University’s student height requirement sparks outrage

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The School of Management and Business (HSB) at the Vietnam National University in Hanoi has sparked controversy with its recent admission policy, which ties student eligibility to height.

The school has announced that female students must be at least 1.58 meters tall and male students at least 1.65 meters to be considered for admission this year, with exceptions allowed in some cases.

Public Backlash

The announcement, first reported by the Vietnamese online newspaper Tuoi Tre, has ignited heated debates on social media. Critics argue that the policy is discriminatory and baseless.

The Ministry of Education responded on June 6 by directing the university to review these requirements.

Following this directive, HSB adjusted its admission criteria, removing the height requirement for three of its four undergraduate programmes.

The rule now only applies to the Management and Security course. HSB has not responded to requests for comment.

HSB defends its selection criterion by emphasizing its goal of training future leaders and excellent managers for both the public and private sectors.

The school argues that height is a decisive factor, particularly when it comes to leadership and self-confidence.

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The Link Between Height and Self-Confidence

Social psychologist Andrea Abele-Brehm from the University of Erlangen-Nuremberg in Germany told DW that there is a connection between height and self-confidence, but it is “relatively small and ambiguous.”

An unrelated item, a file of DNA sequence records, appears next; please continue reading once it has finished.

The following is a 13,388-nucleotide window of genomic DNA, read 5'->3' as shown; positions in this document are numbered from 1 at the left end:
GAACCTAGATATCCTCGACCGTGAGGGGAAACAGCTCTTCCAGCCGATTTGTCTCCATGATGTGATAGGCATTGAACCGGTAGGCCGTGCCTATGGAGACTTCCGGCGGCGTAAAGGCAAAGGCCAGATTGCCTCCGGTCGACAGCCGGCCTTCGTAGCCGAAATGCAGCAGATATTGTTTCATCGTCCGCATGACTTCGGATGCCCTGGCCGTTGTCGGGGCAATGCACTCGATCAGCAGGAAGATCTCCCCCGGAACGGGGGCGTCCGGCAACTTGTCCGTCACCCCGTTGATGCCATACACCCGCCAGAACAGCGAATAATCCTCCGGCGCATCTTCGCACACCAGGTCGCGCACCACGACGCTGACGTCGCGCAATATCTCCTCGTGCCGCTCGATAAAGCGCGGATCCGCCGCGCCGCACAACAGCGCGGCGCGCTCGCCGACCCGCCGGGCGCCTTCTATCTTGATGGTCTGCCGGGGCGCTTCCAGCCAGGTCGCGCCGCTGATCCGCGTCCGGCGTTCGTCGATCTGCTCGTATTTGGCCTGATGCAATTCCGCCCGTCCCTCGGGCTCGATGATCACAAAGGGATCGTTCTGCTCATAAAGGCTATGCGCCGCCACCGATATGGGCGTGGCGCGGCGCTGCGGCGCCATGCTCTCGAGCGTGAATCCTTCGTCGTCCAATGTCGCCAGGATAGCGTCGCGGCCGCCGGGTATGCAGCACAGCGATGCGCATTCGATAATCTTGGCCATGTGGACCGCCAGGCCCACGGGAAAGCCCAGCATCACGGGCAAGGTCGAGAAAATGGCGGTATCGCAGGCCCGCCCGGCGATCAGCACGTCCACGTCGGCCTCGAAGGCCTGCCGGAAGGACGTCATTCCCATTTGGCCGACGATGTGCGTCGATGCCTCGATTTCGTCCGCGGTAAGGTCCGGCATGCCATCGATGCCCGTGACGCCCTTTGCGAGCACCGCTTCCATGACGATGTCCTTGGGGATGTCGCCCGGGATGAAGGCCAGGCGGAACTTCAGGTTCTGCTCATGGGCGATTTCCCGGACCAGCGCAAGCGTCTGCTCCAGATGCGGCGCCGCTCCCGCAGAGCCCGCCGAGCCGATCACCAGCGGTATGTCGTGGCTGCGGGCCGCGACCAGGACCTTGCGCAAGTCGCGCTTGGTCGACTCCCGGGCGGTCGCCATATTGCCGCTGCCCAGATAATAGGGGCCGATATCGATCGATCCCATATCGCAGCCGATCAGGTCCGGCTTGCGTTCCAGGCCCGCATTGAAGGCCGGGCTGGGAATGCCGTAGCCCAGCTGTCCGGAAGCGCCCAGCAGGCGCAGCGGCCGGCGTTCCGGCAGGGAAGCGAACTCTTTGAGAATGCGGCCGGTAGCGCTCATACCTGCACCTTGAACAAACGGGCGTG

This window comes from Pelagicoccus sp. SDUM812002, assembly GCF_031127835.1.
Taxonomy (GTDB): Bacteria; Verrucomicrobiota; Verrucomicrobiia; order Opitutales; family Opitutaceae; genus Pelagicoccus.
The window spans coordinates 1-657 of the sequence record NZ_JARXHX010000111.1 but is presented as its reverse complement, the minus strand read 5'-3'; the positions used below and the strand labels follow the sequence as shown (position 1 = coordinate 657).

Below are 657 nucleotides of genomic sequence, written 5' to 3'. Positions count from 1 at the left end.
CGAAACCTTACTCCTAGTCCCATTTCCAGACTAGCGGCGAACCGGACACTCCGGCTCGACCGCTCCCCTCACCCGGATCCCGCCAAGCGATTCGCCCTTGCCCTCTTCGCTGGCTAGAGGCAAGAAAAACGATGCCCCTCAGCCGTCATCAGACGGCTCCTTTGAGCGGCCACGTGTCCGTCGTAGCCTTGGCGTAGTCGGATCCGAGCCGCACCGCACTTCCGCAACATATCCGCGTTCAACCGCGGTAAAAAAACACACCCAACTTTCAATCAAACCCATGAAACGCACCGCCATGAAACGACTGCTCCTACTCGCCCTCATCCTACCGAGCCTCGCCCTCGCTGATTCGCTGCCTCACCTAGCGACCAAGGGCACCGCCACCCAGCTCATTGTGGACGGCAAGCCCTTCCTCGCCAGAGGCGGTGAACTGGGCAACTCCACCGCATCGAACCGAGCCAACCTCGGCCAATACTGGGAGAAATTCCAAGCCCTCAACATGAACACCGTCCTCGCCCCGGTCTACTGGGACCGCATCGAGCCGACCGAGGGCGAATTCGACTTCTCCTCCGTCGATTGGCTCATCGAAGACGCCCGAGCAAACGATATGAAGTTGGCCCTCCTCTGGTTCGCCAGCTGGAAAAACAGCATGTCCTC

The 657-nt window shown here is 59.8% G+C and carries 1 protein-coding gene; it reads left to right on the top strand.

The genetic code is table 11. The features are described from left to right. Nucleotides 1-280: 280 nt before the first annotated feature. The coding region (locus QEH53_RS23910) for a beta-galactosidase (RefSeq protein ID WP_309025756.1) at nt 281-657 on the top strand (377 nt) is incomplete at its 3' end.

Numerous studies from the US, Europe, and East Asia have shown that extreme deviations from average height can impact self-confidence, but the effect is negligible for people of average height.

Average versus extreme heights

According to Vietnam’s National Institute of Nutrition, the average height in Vietnam is 1.56 meters for women and 1.68 meters for men.

Based on standard deviation, women between 1.5 and 1.65 meters and men between 1.61 and 1.75 meters are considered to be of “normal” height.

This means HSB’s height requirement discriminates against a significant portion of Vietnam’s average-height population.

Height and wealth

Research has shown that taller individuals often enjoy economic advantages due to mistaken social perceptions that they are more competent or assertive.

Abele-Brehm argues that educational institutions have a responsibility to combat such stereotypes and contribute to societal progress.

“You have to tackle such stereotypes, as otherwise the institution will only reinforce them,” she said.

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The introduction of height as a criterion for admission at HSB contradicts the university’s goal of educating students guided by science and reason.

The policy has been widely criticized for its discriminatory nature and lack of scientific basis, leading to calls for its complete removal.

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